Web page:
# The Naked Scientists Forum

### Author Topic: Where does the remainder of the energy from a mass falling into a blackhole go?  (Read 43183 times)

#### yor_on

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##### Where does the remainder of the energy from a mass falling into a blackhole go?
« Reply #150 on: 11/01/2011 18:04:23 »
Remember how I asked what would happen to that piece of matter in falling, accelerating? And how I then compared the 'speed' it got uniformly moving, 'accelerating' from the point of an observer on the EV, as being at rest with gravity?

Well, according to how I see it it has to be that way. Matter at light will be 'at rest' (with infinite 'gravity'.). As matter can't reach light speed that's an impossible one, but I still put the 'limit' at light speed.

What does that way of looking at it make 'motion'?

#### yor_on

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##### Where does the remainder of the energy from a mass falling into a blackhole go?
« Reply #151 on: 11/01/2011 18:13:38 »
Assume 'gravity' to be infinite everywhere inside 'SpaceTime'. Choose a point inside to observe from. Then drop a 'light-corn' inside this system. Will the light-corn blue shift. Do it need a direction?

#### jartza

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##### Where does the remainder of the energy from a mass falling into a blackhole go?
« Reply #152 on: 11/01/2011 18:24:15 »
What is light corn??

#### yor_on

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##### Where does the remainder of the energy from a mass falling into a blackhole go?
« Reply #153 on: 11/01/2011 18:25:14 »
As every point is infinite gravity in this system it doesn't matter, as far as I can see, where it goes. It will be blue-shifted if we imagine that gravity is a 'force' 'expending energy'. If we define that 'gravity' doesn't expend any 'energy' then we still need to explain why we expect it to become 'blue-shifted'. And the only thing we have left is the relation between the observer and what he observes.

And then the next question becomes, as we now will have a 'line of sight ', namely the observer and what he observes. Will that matter?

Will that 'photon' red-shift if it, according to the observer, 'moves away' and 'blue-shift' if it comes towards him?
==

Need more coffee here :)
« Last Edit: 11/01/2011 18:28:28 by yor_on »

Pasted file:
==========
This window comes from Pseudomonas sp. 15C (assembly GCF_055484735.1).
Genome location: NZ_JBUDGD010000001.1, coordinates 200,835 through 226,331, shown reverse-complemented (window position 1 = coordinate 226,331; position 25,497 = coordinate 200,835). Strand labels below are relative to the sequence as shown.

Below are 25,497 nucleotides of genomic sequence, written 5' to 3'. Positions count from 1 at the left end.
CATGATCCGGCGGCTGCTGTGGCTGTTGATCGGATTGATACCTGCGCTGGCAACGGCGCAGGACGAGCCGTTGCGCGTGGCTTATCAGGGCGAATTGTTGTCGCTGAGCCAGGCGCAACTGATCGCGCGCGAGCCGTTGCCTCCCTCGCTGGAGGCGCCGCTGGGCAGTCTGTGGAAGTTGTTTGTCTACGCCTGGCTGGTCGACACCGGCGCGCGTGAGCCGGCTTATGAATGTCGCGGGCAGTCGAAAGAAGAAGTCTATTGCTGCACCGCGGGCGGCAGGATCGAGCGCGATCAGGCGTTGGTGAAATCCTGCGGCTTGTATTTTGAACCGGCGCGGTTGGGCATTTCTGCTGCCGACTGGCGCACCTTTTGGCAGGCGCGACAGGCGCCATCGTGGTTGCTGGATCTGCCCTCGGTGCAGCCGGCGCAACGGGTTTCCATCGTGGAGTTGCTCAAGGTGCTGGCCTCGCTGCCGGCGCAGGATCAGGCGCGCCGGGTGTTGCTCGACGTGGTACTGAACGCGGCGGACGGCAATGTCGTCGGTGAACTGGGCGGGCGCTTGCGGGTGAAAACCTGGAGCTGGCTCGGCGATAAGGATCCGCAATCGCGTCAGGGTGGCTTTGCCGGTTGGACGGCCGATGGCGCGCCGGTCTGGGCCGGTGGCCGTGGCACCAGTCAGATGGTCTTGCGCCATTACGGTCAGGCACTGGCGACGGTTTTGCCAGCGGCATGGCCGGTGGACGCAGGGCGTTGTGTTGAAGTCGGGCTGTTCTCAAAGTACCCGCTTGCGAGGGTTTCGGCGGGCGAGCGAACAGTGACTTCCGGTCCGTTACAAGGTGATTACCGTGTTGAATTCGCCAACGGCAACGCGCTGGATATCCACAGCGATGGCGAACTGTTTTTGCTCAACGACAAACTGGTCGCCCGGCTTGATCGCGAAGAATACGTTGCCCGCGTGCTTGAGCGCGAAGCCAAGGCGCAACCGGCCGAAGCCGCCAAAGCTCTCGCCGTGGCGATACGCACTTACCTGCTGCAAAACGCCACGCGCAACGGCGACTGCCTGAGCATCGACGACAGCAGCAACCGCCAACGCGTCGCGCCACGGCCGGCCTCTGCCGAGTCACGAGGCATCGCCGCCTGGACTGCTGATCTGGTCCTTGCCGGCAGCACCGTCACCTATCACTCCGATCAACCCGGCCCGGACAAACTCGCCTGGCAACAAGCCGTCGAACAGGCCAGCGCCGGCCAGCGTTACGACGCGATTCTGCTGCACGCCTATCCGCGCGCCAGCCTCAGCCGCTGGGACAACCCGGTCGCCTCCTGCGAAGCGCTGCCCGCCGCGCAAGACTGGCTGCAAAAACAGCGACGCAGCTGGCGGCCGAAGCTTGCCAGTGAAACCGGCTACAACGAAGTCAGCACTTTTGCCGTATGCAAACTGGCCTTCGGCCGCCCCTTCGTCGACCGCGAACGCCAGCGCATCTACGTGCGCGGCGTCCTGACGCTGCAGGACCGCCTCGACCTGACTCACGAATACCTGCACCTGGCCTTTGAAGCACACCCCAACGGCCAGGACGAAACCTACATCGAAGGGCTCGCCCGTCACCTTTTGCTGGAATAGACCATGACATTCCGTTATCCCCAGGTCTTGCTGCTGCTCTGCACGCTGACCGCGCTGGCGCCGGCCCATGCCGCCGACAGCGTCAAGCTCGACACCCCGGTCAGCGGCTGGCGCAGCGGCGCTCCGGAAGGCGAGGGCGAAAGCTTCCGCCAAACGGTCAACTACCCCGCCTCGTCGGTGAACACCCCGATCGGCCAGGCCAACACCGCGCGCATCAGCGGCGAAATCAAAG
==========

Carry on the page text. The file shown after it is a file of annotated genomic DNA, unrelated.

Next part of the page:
#### yor_on

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##### Where does the remainder of the energy from a mass falling into a blackhole go?
« Reply #154 on: 11/01/2011 18:25:53 »
It's that magical 'photon' :)
A light-corn ::))

#### yor_on

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##### Where does the remainder of the energy from a mass falling into a blackhole go?
« Reply #155 on: 11/01/2011 18:33:10 »
And yes, according to how I see it, the 'line of sight' will introduce the 'relation' making it possible for that photon to behave differently. Put two observers inside, the 'photon' in the middle 'moving' towards one observer. We will find two definitions of that photons 'energy. and then also a third, the 'invariant light-quanta' we expect a photon to represent in 'itself'.
==

So, does it make sense?

#### yor_on

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##### Where does the remainder of the energy from a mass falling into a blackhole go?
« Reply #156 on: 11/01/2011 18:38:13 »
That's as far as I am at the moment Jartza.
I think this is correct, but I do not connect all the stuff yet.

And I'm using some weird examples too explain it:)
==

On the other tentacle: I could just as easily be bicycling in the great younder :)
Still? What's wrong with that, fresh air and lot's of sights.
« Last Edit: 12/01/2011 07:08:13 by yor_on »

#### yor_on

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##### Where does the remainder of the energy from a mass falling into a blackhole go?
« Reply #157 on: 11/01/2011 19:23:07 »
What this way of looking at SpaceTime does, as it seems to me now, is to make SpaceTime a example of something not being at rest. SpaceTime, if this would be right, have to be a system that even though it's 'in balance' still are out of bounds in some way. And maybe entropy is a description of how the universe tries to rectify this situation?

#### jartza

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##### Where does the remainder of the energy from a mass falling into a blackhole go?
« Reply #158 on: 11/01/2011 20:05:36 »
And yes, according to how I see it, the 'line of sight' will introduce the 'relation' making it possible for that photon to behave differently. Put two observers inside, the 'photon' in the middle 'moving' towards one observer. We will find two definitions of that photons 'energy. and then also a third, the 'invariant light-quanta' we expect a photon to represent in 'itself'.
==

So, does it make sense?

Not nearly enough.

A box is standing on a concrete pillar, in the box a photon is bouncing, the pillar is sinking into the soil. The photon is doing the work of a pile driver.

#### yor_on

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##### Where does the remainder of the energy from a mass falling into a blackhole go?
« Reply #159 on: 11/01/2011 21:59:01 »
No, even if it was possible to use the momentum that way, you could only use it once. No matter how you define 'propagation' there is only one interaction per photon. You need another argument for that I think?

But what you are thinking of is the blue shift we expect when it getting deeper into a gravity well, right?

#### yor_on

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##### Where does the remainder of the energy from a mass falling into a blackhole go?
« Reply #160 on: 11/01/2011 22:07:28 »